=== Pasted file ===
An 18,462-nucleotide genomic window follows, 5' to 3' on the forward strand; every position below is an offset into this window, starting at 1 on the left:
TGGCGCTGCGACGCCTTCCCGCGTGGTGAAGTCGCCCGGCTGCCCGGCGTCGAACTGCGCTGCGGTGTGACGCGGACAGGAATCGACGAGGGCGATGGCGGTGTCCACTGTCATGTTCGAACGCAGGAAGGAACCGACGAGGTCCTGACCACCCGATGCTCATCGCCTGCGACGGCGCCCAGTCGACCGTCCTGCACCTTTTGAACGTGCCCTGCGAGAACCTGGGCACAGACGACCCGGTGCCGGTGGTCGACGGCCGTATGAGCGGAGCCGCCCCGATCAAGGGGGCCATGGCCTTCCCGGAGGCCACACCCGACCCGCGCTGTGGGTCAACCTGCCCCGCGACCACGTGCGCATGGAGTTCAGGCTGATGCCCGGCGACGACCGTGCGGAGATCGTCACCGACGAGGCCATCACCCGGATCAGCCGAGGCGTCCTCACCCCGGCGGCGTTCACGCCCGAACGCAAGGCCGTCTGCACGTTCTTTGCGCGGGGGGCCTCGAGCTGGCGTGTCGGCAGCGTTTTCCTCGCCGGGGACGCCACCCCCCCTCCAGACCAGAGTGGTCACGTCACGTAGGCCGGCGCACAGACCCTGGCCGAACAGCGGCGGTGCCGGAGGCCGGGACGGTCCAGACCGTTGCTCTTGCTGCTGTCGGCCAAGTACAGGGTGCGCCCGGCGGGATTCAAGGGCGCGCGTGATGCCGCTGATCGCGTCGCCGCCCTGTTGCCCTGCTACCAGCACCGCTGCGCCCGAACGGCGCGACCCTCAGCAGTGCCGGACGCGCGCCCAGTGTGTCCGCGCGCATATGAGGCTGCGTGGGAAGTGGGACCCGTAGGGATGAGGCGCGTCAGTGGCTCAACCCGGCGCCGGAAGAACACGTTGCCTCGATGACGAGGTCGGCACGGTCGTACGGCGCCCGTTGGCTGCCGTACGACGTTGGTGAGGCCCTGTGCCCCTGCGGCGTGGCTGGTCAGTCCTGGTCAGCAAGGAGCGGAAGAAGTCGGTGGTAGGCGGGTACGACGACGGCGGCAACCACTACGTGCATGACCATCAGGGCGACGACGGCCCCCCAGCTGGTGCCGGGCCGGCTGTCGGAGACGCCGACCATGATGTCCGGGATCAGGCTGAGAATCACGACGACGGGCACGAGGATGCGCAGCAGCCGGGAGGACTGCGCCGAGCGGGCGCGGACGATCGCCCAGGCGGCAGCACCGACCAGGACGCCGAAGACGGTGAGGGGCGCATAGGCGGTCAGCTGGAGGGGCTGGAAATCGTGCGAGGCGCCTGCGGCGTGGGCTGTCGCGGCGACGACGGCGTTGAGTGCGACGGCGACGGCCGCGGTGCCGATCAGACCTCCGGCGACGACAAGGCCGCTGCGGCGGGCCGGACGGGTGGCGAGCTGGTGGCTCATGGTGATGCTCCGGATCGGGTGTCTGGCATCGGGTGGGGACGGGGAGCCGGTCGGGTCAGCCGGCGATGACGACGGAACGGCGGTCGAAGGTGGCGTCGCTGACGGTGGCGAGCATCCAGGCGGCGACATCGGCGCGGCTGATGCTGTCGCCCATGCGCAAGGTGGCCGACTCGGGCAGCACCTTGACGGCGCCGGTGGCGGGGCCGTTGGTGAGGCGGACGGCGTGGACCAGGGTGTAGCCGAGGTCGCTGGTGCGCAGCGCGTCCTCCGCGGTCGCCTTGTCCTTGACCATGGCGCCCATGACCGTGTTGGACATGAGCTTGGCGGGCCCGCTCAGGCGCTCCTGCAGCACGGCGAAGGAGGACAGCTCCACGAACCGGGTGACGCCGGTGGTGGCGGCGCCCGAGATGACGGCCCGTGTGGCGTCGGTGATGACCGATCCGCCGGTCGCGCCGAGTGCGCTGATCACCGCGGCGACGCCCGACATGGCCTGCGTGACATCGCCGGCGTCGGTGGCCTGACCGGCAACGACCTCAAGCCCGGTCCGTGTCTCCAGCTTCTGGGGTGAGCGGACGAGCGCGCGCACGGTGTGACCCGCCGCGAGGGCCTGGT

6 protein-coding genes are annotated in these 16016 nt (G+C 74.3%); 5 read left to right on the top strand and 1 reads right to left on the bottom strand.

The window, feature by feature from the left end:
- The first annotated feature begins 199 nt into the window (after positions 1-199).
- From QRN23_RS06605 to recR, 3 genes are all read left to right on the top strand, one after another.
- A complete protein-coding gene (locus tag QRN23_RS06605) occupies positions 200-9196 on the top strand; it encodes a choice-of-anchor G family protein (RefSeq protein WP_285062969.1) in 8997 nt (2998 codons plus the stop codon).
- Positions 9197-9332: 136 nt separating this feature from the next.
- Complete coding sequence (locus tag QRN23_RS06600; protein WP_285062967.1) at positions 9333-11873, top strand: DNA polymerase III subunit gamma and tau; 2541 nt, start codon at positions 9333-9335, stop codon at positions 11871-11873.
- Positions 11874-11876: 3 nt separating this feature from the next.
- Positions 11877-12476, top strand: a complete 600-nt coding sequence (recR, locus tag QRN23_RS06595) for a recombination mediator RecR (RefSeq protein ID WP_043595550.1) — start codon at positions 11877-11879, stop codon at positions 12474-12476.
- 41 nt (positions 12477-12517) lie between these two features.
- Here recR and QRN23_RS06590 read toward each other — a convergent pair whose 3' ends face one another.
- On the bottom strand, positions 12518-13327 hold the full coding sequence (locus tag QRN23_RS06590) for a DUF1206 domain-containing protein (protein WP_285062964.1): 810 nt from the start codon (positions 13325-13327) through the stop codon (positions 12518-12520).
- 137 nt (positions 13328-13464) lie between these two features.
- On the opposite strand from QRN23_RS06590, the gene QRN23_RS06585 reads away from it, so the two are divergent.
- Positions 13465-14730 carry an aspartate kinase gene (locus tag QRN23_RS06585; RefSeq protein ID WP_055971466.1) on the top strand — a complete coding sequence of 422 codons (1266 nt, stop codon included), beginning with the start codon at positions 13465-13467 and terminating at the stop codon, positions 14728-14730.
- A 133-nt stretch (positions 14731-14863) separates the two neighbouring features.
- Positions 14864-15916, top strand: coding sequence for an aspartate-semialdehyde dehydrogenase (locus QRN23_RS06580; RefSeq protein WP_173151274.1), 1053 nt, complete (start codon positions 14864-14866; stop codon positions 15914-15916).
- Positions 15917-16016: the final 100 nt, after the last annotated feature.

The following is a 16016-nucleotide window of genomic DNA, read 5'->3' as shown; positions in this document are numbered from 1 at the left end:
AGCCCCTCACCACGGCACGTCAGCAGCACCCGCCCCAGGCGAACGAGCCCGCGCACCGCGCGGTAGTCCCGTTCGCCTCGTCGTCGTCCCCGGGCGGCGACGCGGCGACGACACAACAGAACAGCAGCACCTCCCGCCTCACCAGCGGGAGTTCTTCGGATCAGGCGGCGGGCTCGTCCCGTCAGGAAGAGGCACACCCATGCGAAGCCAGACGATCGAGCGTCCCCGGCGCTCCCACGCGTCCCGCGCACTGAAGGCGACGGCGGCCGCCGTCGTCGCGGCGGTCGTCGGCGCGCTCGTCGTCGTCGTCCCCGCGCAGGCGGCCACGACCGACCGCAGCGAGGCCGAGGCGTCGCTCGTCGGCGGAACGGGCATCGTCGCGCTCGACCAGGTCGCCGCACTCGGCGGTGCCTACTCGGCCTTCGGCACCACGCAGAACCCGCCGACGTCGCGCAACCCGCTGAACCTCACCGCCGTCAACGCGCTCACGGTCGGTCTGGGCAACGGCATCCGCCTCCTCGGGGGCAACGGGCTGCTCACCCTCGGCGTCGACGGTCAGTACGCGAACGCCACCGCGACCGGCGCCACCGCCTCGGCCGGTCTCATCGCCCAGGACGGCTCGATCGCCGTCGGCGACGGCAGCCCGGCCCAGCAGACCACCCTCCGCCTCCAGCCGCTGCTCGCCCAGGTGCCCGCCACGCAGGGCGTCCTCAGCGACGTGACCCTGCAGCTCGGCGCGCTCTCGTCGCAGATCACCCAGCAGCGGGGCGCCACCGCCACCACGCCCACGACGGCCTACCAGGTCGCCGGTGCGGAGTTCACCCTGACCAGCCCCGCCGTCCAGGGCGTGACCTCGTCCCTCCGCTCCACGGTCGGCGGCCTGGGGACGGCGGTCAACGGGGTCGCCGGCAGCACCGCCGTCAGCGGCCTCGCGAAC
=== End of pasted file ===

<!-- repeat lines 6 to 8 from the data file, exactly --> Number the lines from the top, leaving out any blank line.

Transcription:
- From QRN23_RS06605 to recR, 3 genes are all read left to right on the top strand, one after another.
- A complete protein-coding gene (locus tag QRN23_RS06605) occupies positions 200-9196 on the top strand; it encodes a choice-of-anchor G family protein (RefSeq protein WP_285062969.1) in 8997 nt (2998 codons plus the stop codon).
- Positions 9197-9332: 136 nt separating this feature from the next.